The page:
Secondly, when performing the character as a relative unknown outside of the UK, it made Baron Cohen dreadfully difficult to ‘catch out’. Though most of the people he found himself in contact with were more often than not less intelligent than he, on frequent occasions he was forced to defend himself with the sharpest of wit and most inescapable conviction. This mechanism is most evident in his portrayal of Ali G, a seemingly unintelligent character who would often interview politicians, clergy, and other intellectual figures. Baron Cohen, under the guise of ignorance, used his own intellectuality against his subjects who consistently took the ‘interviewer’ for granted. Just like the American public found themselves treating Borat like a toddler for the simple reason that he was ‘culturally different’, Baron Cohen allowed Ali G’s lack of intelligence to be taken advantage of until the point whereby he (Baron Cohen) could embarrass his subject into an awkward conversational corner from which there was no escape.
Should one not want to categorise Baron Cohen’s films as documentaries, it should be noted that these films draw parallels with modern reality programming; series such as ‘Jersey Shore’, ‘The Only Way Is Essex’ and ‘Made In Chelsea’. In programmes such as these, as impossible as it is to defend them, they are known for prefacing episodes with a caveat that reminds the viewer that although all the people in the show are ‘real’, some of what they do and say has been set up purely for entertainment. In a way, this is the artistic opposite of what Baron Cohen does, but in terms of realism probably the closest in comparison. The difference being that in films like ‘Borat’, all but one of the people on screen are ‘real’, and the scenes that are ‘set up purely for entertainment’ are only known to the actor portraying the fictional character while the rest of the cast (if you can call Baron Cohen’s unaware public that) are forced to partake and react in a way that is entirely unrehearsed and in no way predetermined.
The reason for the unprecedented success of films like Borat and Bruno may well be down to the same factor that makes these types of television series such massive hits. The viewing public enjoy watching a live reaction. Whereas reality programming has evolved from the likes of ‘Big Brother’ and now seems to predominantly focus on groups of rich youngsters and their playground romances, Baron Cohen has adopted and confirmed the notion that it is far more appealing to use this unrehearsed format as a means for comedic exploitation. Despite the fact that Borat is an entirely fictional character with an entirely fictional set of beliefs and opinions, if we are comparing this film to the likes of ‘Made In Chelsea’ et al, you would be hard pressed to argue that the former is in any way less real in its depictions of actual people. While the entire cast of a reality show are forced to enter certain predetermined situations and say certain things, Baron Cohen enters conversations as a lone wolf and uses his fictional portrayal to coax an honest reality out of his unsuspecting subjects.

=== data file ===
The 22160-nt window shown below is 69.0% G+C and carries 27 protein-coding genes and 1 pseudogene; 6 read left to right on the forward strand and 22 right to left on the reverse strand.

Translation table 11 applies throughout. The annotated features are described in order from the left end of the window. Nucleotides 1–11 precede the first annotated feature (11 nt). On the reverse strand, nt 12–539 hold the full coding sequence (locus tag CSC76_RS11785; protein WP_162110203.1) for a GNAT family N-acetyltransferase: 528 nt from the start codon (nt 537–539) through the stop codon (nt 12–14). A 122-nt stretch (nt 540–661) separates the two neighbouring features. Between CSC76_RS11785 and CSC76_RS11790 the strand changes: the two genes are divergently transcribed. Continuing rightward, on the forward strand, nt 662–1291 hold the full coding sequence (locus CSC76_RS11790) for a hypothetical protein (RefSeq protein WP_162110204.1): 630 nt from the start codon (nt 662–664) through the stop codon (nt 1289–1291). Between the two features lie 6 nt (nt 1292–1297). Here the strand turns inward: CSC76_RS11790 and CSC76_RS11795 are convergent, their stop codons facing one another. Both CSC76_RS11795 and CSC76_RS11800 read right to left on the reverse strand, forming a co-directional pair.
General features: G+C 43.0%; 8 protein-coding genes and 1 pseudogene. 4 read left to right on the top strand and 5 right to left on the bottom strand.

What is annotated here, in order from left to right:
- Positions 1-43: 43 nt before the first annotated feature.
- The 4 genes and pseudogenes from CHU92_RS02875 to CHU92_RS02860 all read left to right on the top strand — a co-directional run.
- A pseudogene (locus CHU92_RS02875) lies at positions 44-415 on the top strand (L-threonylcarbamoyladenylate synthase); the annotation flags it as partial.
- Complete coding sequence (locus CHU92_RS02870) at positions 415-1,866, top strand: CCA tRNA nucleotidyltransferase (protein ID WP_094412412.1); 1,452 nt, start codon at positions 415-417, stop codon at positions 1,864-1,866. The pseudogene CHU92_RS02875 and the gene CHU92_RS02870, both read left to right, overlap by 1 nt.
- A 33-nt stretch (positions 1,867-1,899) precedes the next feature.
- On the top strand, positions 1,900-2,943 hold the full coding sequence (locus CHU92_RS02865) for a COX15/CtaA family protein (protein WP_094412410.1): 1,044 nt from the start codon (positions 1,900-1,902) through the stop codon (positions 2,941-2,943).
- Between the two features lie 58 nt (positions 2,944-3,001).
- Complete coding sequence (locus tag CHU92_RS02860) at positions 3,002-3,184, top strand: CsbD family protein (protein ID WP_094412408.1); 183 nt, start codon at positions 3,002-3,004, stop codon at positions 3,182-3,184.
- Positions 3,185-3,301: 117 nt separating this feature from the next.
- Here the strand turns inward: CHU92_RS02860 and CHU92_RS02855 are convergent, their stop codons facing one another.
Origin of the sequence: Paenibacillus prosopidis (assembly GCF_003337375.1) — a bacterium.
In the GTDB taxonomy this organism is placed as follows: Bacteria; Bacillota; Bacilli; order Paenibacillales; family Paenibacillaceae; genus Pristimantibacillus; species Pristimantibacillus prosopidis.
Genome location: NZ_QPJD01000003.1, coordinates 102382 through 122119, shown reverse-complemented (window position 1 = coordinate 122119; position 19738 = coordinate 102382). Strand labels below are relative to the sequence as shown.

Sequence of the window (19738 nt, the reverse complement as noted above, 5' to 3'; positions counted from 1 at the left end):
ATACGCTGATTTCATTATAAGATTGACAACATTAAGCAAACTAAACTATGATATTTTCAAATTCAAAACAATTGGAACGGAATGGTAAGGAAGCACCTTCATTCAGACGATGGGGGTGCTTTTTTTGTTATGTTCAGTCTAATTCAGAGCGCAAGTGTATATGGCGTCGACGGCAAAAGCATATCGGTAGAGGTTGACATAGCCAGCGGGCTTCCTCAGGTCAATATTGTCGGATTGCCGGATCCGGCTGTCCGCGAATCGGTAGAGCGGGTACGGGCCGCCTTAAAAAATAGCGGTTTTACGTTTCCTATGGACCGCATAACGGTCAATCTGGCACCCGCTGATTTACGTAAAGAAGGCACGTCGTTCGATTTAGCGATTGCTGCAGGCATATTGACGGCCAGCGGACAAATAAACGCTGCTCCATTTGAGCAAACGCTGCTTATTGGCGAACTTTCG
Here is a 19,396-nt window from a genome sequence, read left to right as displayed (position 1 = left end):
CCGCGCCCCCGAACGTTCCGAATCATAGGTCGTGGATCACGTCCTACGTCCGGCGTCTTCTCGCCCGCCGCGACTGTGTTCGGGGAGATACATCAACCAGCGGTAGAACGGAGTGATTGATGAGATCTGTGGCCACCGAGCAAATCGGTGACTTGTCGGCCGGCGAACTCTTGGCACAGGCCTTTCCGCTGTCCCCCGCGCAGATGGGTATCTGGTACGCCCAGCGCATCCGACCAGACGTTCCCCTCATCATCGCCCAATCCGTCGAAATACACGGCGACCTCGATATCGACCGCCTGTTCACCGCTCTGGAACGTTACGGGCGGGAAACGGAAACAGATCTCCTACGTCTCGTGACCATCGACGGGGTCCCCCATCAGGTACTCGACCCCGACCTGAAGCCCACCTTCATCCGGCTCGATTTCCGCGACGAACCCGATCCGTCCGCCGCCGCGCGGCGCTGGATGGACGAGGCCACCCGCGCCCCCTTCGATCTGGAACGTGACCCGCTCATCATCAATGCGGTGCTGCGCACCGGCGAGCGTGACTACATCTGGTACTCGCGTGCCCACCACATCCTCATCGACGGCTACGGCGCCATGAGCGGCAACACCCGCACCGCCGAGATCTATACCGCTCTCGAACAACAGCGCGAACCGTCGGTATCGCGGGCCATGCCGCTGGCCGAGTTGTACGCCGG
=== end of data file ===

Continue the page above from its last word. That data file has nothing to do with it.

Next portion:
In recent history, other satirists that have risen to popularity as a result of this type of reactional comedy include Chris Morris and Paul Kaye. Like Baron Cohen, they used the documentary format as a front to such an effective extent that over the course of the only season of ‘Brasseye’ (a nightly news parody) Morris was able to convincingly trick a range of respected celebrities into supporting varied causes such as a crackdown on a fictional drug from the Czech Republic and even a spoof charity organisation called ‘Nonce Sense’ that was ‘set up’ to protect children from paedophiles. Kaye similarly was famous for disguising himself as celebrity interviewer Dennis Pennis and crashing red carpets and press junkets at venues as reputable as the Cannes Film Festival where he managed to gain access to the likes of Arnold Schwarzenegger and Bruce Willis.
It is probable that Morris especially was a hefty influence on Baron Cohen’s work. Morris’ willingness to destroy taboos at Channel 4 (where Ali G first appeared) tore the wall down in terms of what comedians could get away with presenting, and also highlighted a type of comedy that not only attracted viewers, but caused media controversy. Never one to shy away from controversy himself, Baron Cohen has used controversy to his ultimate advantage, using it to create a media buzz around his films before they are even released. Whereas controversy surrounded Morris following the airing of his content, Baron Cohen is known for using it as an advertising ploy. Most recently, he appeared on the Academy Awards red carpet as his newest character ‘Admiral General Aladeen’ where he proceeded to spill an urn onto television personality Ryan Seacrest which Aladeen said contained the ashes of form North Korean dictator Kim Jong-Il.
While Sacha Baron Cohen is not the inventor of his specific comedic craft, he has certainly refined it in the last ten years. He would probably be the first to admit that he owes much to those that came before him, but through an informed and effective use of delivery tactics, improvisation and strategic situational positioning (Borat’s venture to middle-America being the best example of this), not to mention his brash, in-character advertising stunts, he has made a name for himself not only in the realms of modern comedy, but in the smallest sub-genre of amusingly exploitive documentary filmmaking.